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  1. Could you point towards data around it being a poor hedge? I don’t usually watch much Damadoran as he’s a bit too theoretical for me, but I thought this was a decent study on asset classes relative to inflation.
  2. Buy gold (or gold options), then you aren't subject to the Fed distorting your price. Even if you're right about a bunch of stuff, bonds can still get manipulated.
  3. You've decided that you think a company, options, real estate, etc. are worth investing in. What are some heuristics that you use in different situations to figure out how to go about making your purchase (i.e. all at once, average in, etc.)?
  4. Yes, it was a fun and brisk read. Good stories on Nick Sleep and Greenblatt made the book worth it. Not much of a time investment and gets the investment juices going.
  5. Ectm is a similar idea although it was much more interesting at 30 cents. Should distribute around 12 cents this year using the futures natural gas strip and a 50 cent hub discount. If natural gas prices go to 4 or more, it gets very levered to the upside. It’s my largest position, partly because of the run, and partly because at 30 cents I felt my downside was pretty limited. I would have posted sooner about this idea, but I was trying to buy as many shares as possible and it’s reasonably illiquid.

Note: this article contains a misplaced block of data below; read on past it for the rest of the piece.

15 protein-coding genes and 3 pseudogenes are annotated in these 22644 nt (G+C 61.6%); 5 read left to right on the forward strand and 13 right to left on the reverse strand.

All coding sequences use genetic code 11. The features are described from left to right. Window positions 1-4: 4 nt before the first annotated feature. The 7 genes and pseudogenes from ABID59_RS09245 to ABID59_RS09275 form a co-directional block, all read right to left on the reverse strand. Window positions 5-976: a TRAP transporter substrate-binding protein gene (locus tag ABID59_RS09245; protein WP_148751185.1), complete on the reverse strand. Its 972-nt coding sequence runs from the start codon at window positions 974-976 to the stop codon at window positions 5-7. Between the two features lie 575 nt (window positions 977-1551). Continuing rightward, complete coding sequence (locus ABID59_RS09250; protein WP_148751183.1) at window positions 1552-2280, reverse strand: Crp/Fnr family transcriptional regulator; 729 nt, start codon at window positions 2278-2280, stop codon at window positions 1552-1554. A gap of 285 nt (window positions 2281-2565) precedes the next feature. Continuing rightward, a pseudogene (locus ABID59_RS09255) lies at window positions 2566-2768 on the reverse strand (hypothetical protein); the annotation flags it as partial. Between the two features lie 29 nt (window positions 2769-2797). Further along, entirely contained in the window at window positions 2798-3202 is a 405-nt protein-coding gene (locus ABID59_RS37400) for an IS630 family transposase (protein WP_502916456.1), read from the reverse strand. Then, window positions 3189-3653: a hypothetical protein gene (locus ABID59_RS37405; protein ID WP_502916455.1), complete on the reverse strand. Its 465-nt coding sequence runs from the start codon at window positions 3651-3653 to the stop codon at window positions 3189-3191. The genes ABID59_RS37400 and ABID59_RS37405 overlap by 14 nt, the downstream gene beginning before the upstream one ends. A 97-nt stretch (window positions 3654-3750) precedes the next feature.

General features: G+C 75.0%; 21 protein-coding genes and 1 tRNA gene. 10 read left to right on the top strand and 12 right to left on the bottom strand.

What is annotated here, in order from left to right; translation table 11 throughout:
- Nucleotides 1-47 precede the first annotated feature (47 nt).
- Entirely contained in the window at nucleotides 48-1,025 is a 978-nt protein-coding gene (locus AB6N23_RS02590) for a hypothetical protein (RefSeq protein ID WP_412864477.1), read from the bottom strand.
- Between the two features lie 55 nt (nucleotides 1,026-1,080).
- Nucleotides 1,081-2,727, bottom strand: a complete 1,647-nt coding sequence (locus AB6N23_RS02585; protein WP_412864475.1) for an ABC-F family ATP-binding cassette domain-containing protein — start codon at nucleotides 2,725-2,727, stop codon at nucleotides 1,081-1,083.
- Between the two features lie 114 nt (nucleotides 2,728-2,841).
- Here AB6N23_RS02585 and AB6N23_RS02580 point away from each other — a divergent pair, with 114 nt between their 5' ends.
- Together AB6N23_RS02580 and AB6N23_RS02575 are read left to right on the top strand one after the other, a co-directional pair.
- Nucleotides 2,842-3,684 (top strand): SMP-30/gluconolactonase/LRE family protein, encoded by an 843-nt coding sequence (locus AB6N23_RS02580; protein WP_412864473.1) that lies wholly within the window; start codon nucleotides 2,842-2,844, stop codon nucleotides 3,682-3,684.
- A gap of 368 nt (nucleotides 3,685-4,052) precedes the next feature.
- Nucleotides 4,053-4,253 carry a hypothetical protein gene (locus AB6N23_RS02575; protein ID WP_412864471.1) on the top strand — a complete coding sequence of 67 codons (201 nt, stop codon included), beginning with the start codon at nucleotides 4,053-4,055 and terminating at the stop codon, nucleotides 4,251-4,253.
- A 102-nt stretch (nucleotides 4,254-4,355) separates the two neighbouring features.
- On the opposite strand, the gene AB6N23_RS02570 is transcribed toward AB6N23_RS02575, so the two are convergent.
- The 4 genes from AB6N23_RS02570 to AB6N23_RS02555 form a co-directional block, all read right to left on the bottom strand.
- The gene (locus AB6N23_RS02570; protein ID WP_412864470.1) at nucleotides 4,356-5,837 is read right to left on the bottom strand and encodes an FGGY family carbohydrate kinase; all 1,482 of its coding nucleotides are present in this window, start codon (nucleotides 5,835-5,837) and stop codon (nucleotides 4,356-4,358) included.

6. I remember when Bruce Berkowitz used a very similar chart over and over for Sears...
  7. If you go to the book section and filter by number of replies, that will get you a decent representation of the most popular books. If I knew nothing about investing, I would start with a few accounting books (not the most sexy advice), that way you can understand the language that many investing books speak in. Then I would maybe go on to Margin of Safety. It's a simpler and more enjoyable version of the Intelligent Investor, and you will gain a basic framework for investing. Perhaps read a bio about Buffett (my favorite is Making of an American Capitalist), and go from there. Just my opinion and someone else probably has a better way.
  8. You should watch the China Hustle, being mindful that it's made in Hollywood. I still think it drives home important points about investing in China.
  9. https://www.theinvestorspodcast.com/episodes/common-sense-investing-w-joel-greenblatt/ Does anyone know the company that Greenblatt is referring to at the 35:03 mark?
  10. I'm not sure 50 years is a long enough time period on a macroeconomic level to draw too many conclusions about a single piece of the macro framework. Fiscal policy does not exist in a vacuum. An infinite number of macroeconomic combinations have played out over the past 50 years that contributed to our current situation. I'm a poor historian, so perhaps there are some cases in history where this lasted for several hundred years instead of 50, then touche.
  11. I would say that bond investors are using close to the 10-year in computing intrinsic value.
  12. WSJ calls out FB. https://www.wsj.com/articles/fact-checking-facebooks-fact-checkers-11614987375?mod=mhp
  13. Looks like it earned close to around 40% ROTIC for the few years leading up to it getting acquired. Earnings could get cut in half and it'd still be generation solid returns on net tangible assets.